The American dream of having a job and owning a tidy home is becoming a fantasy for more people. Housing prices are outstripping wage increases...
WASHINGTON — The American dream of having a job and owning a tidy home is becoming a fantasy for more people.
Housing prices are outstripping wage increases in many areas, meaning more people are either spending above their means or living in dilapidated conditions, according to a pair of studies being released Friday by the Center for Housing Policy, a coalition pushing for more affordable housing.
It’s generally accepted that a family should not spend more than 30 percent of its income on housing to ensure there is enough money for other necessities.
But in a recent six-year period, the number of low- and middle-income working families paying more than half their income for housing has increased 76 percent. In 2003, 4.2 million working families spent more than half their income on housing, up from 2.4 million in 1997.
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The problem is even more acute for immigrant working families: They are 75 percent more likely than native-born working families to pay more than half their income for housing.
Barbara Lipman, the research director for the center, said a full-time job doesn’t guarantee families a decent, affordable place to live.
“The problem seems to be impervious to economic conditions because the number of working families in this situation has grown during the boom-boom ’90s and early 2000s,” she said. “More families are competing for a limited supply of affordable housing. The price is going up faster than the wages of working families.”
One of every eight families in the United States — or 14 million — had critical housing needs in 2003, defined as paying more than half of income for housing or living in run-down quarters. The center found homeowners now are more likely than renters to have critical housing needs — 55 percent of the 14 million are people who own their homes.
Meanwhile, the median-priced home in 2003 was $176,000, up more than 11 percent from 2001. During this time, national median salaries went up only 4 percent for licensed practical nurses (to $33,000), 3 percent for elementary schoolteachers ($43,000) and 7 percent for police officers $45,000).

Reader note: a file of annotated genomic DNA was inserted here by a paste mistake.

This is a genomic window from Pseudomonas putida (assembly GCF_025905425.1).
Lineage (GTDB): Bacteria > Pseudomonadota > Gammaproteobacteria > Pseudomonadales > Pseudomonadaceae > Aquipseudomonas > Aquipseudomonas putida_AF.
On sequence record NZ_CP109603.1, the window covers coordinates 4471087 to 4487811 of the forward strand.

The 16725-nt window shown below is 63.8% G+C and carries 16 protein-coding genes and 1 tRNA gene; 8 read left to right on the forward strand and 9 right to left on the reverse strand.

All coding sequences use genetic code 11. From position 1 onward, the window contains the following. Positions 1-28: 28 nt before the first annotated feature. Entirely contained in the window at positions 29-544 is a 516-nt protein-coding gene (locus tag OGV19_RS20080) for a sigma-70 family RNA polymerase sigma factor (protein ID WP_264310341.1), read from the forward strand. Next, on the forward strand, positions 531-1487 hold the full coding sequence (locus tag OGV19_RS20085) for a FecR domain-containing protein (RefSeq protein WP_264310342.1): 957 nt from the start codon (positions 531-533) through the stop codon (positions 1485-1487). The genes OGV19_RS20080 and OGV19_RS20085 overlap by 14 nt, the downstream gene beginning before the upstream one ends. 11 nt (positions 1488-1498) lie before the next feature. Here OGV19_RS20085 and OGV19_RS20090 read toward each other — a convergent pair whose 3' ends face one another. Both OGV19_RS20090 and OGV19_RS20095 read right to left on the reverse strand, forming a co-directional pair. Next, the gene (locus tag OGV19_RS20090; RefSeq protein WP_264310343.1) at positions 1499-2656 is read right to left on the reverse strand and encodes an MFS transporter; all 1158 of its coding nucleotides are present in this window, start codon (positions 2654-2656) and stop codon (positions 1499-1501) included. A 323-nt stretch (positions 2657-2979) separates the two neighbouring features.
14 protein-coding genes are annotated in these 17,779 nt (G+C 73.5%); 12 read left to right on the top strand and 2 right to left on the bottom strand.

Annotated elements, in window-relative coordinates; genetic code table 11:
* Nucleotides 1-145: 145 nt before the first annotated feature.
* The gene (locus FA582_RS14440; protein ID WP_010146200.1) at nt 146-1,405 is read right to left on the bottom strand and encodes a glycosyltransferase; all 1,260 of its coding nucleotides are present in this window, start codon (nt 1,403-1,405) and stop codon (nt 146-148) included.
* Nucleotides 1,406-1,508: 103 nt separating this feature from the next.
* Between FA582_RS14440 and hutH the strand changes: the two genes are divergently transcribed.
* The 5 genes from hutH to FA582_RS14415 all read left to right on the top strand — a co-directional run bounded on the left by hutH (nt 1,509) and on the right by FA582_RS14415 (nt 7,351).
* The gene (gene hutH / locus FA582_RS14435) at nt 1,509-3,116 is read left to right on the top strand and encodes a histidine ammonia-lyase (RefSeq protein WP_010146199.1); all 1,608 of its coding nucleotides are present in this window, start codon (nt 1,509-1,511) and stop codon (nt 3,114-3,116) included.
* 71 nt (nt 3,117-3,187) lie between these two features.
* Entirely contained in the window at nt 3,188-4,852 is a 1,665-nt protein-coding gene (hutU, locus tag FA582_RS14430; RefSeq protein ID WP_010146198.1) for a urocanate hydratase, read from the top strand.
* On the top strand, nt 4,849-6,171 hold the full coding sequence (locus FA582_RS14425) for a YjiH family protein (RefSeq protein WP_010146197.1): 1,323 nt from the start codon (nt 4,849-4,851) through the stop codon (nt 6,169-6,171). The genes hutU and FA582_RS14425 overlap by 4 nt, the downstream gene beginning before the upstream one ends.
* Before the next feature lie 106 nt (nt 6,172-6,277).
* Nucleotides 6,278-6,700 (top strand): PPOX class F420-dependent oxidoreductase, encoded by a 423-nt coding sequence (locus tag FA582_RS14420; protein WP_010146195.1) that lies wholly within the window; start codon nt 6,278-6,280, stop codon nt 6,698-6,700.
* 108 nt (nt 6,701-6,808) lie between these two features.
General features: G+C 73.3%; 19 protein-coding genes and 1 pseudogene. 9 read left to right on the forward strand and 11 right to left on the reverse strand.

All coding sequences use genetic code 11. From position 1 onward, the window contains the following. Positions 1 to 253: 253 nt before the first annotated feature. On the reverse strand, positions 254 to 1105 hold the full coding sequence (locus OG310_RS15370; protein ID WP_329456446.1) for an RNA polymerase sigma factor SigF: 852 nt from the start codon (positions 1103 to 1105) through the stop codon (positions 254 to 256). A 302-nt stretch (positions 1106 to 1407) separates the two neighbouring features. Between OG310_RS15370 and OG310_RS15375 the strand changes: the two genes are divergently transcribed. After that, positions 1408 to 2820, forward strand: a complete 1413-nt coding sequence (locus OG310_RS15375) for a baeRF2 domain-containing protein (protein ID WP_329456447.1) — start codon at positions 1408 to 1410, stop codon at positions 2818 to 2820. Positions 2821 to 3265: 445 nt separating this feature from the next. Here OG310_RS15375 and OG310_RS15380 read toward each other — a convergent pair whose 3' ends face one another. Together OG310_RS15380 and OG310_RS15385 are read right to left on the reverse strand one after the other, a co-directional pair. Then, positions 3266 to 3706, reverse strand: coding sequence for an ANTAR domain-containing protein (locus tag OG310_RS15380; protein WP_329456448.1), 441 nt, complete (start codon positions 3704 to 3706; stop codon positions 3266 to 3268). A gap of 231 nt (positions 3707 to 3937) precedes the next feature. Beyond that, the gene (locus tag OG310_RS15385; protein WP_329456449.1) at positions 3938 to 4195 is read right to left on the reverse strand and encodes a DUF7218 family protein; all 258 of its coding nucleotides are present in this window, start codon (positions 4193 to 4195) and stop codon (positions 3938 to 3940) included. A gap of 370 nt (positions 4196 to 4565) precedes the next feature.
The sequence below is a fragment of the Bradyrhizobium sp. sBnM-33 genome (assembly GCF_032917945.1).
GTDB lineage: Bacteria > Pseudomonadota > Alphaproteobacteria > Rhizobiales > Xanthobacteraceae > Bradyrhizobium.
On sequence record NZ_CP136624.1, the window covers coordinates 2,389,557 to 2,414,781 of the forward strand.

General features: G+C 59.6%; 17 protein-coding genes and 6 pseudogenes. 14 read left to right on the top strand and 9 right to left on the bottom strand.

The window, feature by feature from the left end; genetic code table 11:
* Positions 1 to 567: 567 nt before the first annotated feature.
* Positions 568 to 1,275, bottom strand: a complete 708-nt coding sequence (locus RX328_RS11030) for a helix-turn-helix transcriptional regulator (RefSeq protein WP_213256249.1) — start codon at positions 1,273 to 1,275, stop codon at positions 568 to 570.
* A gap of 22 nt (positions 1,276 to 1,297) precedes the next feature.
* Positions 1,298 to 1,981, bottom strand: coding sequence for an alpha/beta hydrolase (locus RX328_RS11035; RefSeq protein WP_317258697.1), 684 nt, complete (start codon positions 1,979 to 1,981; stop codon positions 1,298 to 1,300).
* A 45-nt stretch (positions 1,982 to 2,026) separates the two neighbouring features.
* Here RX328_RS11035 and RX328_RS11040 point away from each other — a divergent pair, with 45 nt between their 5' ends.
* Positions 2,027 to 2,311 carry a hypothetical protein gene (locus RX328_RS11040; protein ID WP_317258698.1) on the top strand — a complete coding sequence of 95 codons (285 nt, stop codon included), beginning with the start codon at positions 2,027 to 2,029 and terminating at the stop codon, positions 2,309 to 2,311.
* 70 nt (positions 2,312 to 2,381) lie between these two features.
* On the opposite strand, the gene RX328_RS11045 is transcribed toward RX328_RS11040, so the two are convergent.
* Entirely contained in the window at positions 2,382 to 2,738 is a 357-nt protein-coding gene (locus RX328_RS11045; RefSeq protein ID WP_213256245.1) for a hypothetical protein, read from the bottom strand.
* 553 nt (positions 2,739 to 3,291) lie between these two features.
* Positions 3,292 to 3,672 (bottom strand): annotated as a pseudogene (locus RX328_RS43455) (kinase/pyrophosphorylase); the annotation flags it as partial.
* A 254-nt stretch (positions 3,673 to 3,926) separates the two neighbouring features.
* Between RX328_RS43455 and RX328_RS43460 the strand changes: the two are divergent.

Even though some people move farther out to find more affordable housing, their commuting costs increase and consume a chunk of their savings. The group found that for every $1,000 that families saved by moving farther out, they’re only $225 ahead because their transportation costs go up so much.
“Choices are a bit grim — commuting longer distances, working longer hours, having another wage-earner in the family, taking a second job,” Lipman said.
For renters, the center found a worker needed to earn $15.21 an hour in 2003 to have a two-bedroom apartment that did not consume more than 30 percent of income. But the national median wages of retail-sales workers and janitors were under $9 an hour.
In Los Angeles, the median income for a construction laborer was $29,050, more than $70,000 short of what was needed to qualify for a mortgage on a median-priced home of $335,000. A laborer made only half the salary required for such a mortgage in Atlanta, New York and nationally.
A stock clerk making the median income of $22,210 in Grand Rapids, Mich., earned just more than half of what was necessary to buy the median priced home for $130,000. The gap was wider still in St. Louis, where the median home cost $139,000.
In the rental market, a paralegal earning the median income of $21.26 an hour in New York City made more than enough to get a two-bedroom apartment that did not consume more than 30 percent of the paycheck.
But a paralegal earning the median $16.32 an hour in Chicago would fall short of the $17.85 an hour needed to have a two-bedroom apartment without undue stress on the budget.
The findings also indicate housing problems are far from limited to central cities. Most homeowners with critical housing needs lived in the suburbs.
For renters, more than half lived in central cities.
Lipman said government must do more to aid construction of affordable housing through zoning regulations. Communities need to work with developers and allow them to increase the density for market-rate housing. In exchange, developers must allow for a certain amount of affordable houses, Lipman said.
The Center for Housing Policy is the nonprofit research affiliate of the National Housing Conference coalition. Mortgage giant Freddie Mac paid for the report.